Gun carry permits on rise

Number increases 20% since July 2008, according to database

Gun carry permits are most common in the northern and eastern reaches of Knox County and in rural communities around Knoxville, but the number of permit holders with Knoxville addresses has been rising significantly, based on public records in a database that went online last year.

The database posted online by the Commercial Appeal newspaper in Memphis allows anyone to search the state registry of gun permits by name, city or ZIP code.

From Abaed to Zimmerman, it contains the names of almost 11,200 permit holders who list Knoxville as their address - an increase of more than 20 percent since July 2008, when that figure was just more than 9,200.

"I'm surprised the number is not growing even faster," said Garell Foshee, owner of Personal Defense Options in West Knoxville.

Foshee, who teaches classes required to obtain a carry permit, said he has seen a big increase in the number of applicants.

"I had a class of 70 students go through (on a recent) weekend," he said.

The classes include men and women of all ages, Foshee said. Some are concerned that the nation's economic downturn may increase crime, and they want to be prepared, he said.

In Knox County's ZIP codes - which include slices of some adjoining counties - more than 14,000 people, or 3.5 percent of the total population, have carry permits, based on the gun database and U.S. Census figures from 2000.

There's a permit for at least 4 percent of the population in surrounding counties, and the per capita figure exceeds 5 percent in Loudon and Roane, meaning there's a carry permit for more than 1 in 20 residents in those two counties west of Knoxville.

Some pro-gun activists have criticized the Commercial Appeal's database as an invasion of privacy. Others fear the list could be used by criminals to target gun owners or even those without permits.

But a national anti-gun violence group argues that only by having open access to records can the public be assured of proper handling of handgun permits.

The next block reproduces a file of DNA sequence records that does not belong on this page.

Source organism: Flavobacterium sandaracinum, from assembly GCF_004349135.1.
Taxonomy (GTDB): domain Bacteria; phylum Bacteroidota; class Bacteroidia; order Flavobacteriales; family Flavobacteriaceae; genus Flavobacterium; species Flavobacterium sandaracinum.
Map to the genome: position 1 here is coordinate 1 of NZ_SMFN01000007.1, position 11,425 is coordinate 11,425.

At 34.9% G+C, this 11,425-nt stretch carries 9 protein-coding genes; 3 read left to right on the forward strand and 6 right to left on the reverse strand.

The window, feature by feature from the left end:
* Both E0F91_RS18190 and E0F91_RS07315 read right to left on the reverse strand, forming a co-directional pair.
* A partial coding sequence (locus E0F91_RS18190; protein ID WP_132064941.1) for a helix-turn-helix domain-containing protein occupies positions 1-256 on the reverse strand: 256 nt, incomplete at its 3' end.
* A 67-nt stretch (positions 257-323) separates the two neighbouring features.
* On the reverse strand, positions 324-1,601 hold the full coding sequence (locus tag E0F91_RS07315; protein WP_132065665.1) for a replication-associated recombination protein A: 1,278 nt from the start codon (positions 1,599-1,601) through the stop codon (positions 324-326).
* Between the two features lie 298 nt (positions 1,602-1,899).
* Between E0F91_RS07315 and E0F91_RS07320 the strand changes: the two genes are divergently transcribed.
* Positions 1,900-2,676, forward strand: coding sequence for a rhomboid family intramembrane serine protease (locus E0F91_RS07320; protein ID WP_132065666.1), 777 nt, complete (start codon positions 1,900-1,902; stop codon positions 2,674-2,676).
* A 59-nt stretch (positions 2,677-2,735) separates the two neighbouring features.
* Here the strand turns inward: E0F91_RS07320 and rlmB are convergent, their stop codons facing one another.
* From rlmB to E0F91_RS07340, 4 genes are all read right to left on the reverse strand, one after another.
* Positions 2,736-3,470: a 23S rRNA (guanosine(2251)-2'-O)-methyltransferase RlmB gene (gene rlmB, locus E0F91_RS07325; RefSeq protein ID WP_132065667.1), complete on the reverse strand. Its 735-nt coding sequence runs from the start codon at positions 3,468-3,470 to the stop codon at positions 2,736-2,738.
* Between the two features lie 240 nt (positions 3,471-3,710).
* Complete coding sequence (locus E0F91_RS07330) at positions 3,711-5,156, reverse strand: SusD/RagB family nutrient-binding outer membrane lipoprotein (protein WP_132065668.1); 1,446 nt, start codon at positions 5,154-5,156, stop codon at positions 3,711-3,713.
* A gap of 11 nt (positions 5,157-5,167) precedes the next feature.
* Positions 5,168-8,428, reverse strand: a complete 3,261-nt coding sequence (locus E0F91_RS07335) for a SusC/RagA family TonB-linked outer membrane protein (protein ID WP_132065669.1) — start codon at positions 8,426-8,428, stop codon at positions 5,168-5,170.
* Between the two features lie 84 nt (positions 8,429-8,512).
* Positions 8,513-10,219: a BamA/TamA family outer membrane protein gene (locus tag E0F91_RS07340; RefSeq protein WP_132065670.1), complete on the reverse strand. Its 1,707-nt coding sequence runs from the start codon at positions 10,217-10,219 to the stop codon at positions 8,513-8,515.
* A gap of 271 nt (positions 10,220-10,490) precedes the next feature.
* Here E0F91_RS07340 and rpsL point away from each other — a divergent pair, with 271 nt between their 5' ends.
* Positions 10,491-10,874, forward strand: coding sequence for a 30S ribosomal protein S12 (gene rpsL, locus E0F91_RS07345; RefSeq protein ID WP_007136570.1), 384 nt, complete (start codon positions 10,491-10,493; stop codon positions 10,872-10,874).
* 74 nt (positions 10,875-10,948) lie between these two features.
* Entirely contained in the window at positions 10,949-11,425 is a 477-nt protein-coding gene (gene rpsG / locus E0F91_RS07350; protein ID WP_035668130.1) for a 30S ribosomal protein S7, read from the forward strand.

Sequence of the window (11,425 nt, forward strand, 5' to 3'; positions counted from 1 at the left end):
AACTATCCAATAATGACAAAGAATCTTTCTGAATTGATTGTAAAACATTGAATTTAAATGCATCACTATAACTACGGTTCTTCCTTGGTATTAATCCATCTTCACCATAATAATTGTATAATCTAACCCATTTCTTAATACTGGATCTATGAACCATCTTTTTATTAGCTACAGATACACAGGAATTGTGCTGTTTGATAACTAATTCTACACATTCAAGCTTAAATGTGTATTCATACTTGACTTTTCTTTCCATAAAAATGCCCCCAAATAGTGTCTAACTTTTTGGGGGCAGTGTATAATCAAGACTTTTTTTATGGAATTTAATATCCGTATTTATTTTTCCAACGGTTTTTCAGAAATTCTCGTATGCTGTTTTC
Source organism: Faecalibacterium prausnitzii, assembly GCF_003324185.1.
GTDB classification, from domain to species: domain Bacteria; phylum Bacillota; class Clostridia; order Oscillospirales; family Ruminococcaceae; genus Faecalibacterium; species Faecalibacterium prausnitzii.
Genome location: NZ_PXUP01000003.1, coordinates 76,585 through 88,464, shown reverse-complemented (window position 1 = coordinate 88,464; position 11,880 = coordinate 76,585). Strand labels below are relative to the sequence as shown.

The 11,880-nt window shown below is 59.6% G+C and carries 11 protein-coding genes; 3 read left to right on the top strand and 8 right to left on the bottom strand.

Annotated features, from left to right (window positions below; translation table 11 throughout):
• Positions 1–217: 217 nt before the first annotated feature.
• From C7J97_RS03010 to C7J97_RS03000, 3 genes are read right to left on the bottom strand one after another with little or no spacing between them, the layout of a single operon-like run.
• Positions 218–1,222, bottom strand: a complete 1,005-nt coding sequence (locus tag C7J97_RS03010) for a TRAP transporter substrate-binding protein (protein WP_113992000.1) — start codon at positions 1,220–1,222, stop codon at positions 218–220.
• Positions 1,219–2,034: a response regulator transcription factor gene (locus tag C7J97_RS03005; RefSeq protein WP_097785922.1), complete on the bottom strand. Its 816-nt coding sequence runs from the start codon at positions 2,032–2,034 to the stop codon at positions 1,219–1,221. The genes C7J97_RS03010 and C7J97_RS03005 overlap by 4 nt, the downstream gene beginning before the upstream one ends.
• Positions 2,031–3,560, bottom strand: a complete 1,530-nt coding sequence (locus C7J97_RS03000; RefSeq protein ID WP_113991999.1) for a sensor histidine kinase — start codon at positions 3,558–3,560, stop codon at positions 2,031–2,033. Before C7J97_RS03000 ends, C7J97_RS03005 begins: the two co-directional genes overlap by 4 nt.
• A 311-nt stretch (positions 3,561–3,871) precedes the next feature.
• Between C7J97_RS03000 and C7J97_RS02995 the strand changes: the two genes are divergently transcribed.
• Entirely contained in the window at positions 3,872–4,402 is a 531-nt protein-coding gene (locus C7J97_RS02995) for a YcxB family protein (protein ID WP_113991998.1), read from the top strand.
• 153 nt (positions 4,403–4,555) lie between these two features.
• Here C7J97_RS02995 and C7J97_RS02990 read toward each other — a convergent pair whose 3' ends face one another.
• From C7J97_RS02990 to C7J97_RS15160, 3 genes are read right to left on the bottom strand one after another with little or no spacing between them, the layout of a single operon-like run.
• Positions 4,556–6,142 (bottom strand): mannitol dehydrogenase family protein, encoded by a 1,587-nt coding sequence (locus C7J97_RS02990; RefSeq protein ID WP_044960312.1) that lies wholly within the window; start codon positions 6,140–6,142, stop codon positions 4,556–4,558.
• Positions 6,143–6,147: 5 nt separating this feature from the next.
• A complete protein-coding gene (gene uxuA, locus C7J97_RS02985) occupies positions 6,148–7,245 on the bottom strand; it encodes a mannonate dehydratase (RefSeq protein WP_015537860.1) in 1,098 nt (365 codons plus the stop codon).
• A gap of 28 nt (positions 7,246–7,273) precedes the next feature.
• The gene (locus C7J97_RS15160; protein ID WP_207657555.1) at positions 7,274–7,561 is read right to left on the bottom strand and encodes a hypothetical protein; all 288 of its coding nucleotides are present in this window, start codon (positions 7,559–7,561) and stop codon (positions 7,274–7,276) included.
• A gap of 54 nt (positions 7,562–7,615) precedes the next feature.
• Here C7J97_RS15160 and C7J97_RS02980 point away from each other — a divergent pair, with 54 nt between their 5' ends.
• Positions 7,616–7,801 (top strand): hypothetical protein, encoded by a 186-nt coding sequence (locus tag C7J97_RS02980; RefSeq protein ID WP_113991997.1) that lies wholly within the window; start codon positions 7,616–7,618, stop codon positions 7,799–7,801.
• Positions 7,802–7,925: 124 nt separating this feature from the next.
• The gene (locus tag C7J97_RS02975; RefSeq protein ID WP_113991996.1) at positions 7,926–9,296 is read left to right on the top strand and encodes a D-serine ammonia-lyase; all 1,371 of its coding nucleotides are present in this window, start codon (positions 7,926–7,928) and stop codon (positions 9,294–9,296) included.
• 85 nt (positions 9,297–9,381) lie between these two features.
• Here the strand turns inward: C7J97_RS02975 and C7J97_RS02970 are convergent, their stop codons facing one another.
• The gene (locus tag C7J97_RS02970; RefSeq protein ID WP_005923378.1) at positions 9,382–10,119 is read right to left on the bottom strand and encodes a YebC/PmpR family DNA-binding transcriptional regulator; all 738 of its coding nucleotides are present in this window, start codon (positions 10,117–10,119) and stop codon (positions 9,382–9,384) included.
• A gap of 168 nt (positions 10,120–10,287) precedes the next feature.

And Frank Gibson, executive director of Tennessee Coalition for Open Government, notes that openness has led to disclosure of convicted felons obtaining the permits.

Knox County Commissioner Greg "Lumpy" Lambert acknowledges most people who read the newspaper know he carries a gun, so the list really doesn't bother him. He said he supports the First Amendment and access to public records.

"What I'm concerned about is that it endangers those not on the list," he said.

"If I was a criminal, I'd put together a database of those who are unarmed," Lambert said. "Or, if I was targeting a home, I'd pull up in front of the house and use my iPhone to access the Internet and determine whether those in the home were armed."

The database only reflects who has carry permits, however. It wouldn't tip a criminal on whether homeowners might have handguns but no permits, or who might possess long guns in a home.

Those opposed to access to permit records also argue those in the illegal arms trade could target homes where guns are likely to be stored.

The Commercial Appeal opted not to list the addresses of permit holders, although they could be available using a phone book in many cases.

Meanwhile, a group advocating a crackdown on gun violence favors openness.

"We feel strongly that the state should not keep records secret," said Brian Malte, director of state legislation for the Brady Campaign to Prevent Gun Violence, named after Jim Brady, President Reagan's press secretary who was shot during an assassination attempt. "The press needs to be able to audit the records to ensure the system works properly."

Malte said there have been cases in states such as Florida in which officials did not properly screen handgun permit applicants; it was only through the scrutiny of media and the public, he said, that it was determined certain people got permits but should have been legally denied.

Daniel Martin, who works in sales at Coal Creek Armory in West Knoxville, said he's only heard a few complaints about the database from local carry permit holders. He agrees thieves could use it, but he's also concerned it's online at the Commercial Appeal's Web site under the heading "public safety," near a list of convicted felons, which could make it appear permit holders pose a risk to the public.